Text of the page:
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Fair ‘n Square: advancing the inclusion of people with disabilities


The latest version of the Fair ‘n Square website, which was first launched in 2015 by Handicap International (HI) in conjunction with UNICEF, looks at the ways in which children and adults with disabilities in Mozambique are discriminated against on a daily basis. Some people are unable to visit health centres because buildings are not designed for use by people with disabilities, for example, while some children with reduced mobility are unable to go to school because they don’t have the equipment they need to move around, such as a wheelchair. The aim of the website is therefore to raise awareness on disability, to show how some problems have easy solutions, and to provide information on action taken by HI in Mozambique to end the exclusion of people with disabilities.


Launched in 2015 in English and Portuguese, Fair’n square (a fair and equal world) features testimonies by Muzna, Filomena, Raúl, Ansha, Eduardinho and Ester - six children with disabilities who have benefited from HI’s support.

It also features an animated film explaining the problems encountered by children with disabilities and the support they need to improve their living conditions, along with an online game that gives visitors the opportunity to experience what it’s like to be excluded.

Identifying people with disabilities

Fair’n square also provides information on the actions taken by HI and UNICEF to improve the social inclusion of people with disabilities in Mozambique: “The first step is to identify people with disabilities, who often live in isolation. A child with disabilities may not automatically be enrolled in school, for example, or may find it hard to venture outside their home because their parents are either overprotective or ashamed of them. Meeting the child is the first step towards providing them with appropriate assistance,” explains Social Protection project manager, Ezequiel Mingane.

Guidance and information services - which include several mobile teams - currently identify children with disabilities in 35 districts of Maputo, Matola and Beira. These services will soon be available in Tete and Nampula. Particular attention is paid to children with disabilities.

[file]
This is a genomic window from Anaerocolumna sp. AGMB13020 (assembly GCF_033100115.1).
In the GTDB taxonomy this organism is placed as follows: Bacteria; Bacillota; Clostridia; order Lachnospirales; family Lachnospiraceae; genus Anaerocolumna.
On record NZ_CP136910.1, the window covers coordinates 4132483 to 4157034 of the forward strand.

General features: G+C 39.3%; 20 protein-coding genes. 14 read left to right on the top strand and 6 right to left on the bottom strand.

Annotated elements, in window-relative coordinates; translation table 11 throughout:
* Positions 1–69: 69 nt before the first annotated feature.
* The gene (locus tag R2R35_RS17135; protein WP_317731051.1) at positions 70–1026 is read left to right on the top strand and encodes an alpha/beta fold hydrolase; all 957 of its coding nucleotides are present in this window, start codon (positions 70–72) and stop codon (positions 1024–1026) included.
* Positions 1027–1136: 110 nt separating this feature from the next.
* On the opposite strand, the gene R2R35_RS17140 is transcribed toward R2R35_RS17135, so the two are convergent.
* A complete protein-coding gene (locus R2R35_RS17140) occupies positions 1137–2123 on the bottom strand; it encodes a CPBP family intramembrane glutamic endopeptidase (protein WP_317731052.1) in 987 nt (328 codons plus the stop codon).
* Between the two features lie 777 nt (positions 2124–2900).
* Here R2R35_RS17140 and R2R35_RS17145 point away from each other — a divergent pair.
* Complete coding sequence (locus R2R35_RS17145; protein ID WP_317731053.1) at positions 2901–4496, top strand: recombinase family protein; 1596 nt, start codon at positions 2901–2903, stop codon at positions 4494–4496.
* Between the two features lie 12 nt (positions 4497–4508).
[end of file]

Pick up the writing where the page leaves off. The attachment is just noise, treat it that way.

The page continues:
Partnership with UNICEF

In partnership with UNICEF, Handicap International has implemented this project since 2012 to advance the social inclusion of people with disabilities and to improve their access to education, health, rehabilitation and psychosocial support services.

To date, around 9,000 people with disabilities have been identified, of whom a quarter are children. More than 10,000 families have been provided with information and involved in actions to end discrimination. Some 60 facilities have been adjusted to make public services accessible and 250 items of mobility equipment (crutches, wheelchairs, etc.) have been distributed to children with disabilities.

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Aicha and Friends Show us the Joy of Inclusion.
© M.Moreiras / HI

Aicha and Friends Show us the Joy of Inclusion.

Aicha, 10, lives in Guinea Bissau. Since HI has helped her to attend school, she has become a lively and joyful member of her local community. HI ensures that over 70,000 vulnerable children and children with disabilities can access their right to an education.

8 years after the Haiti earthquake, Moïse is playing football again
© Fred Mogin / HI

8 years after the Haiti earthquake, Moïse is playing football again

On 12 January 2010, an earthquake hit Haiti, killing over 200,000 people.  Many more were injured. Moïse, 4 years old, had to have his left leg amputated. Thanks to the support of Handicap International (HI), he received a prosthesis and underwent rehabilitation. Supported by the organisation for the last eight years, Moïse is now fighting fit.

 “My brother will be able to go to school now”
© Elisa Fourt / HI

“My brother will be able to go to school now”

Ali, 4, lives in Jordan. He has cerebral palsy and, for the last few months, he has been visiting a Handicap International (HI) partner centre, where he benefits from physiotherapy and occupational therapy sessions.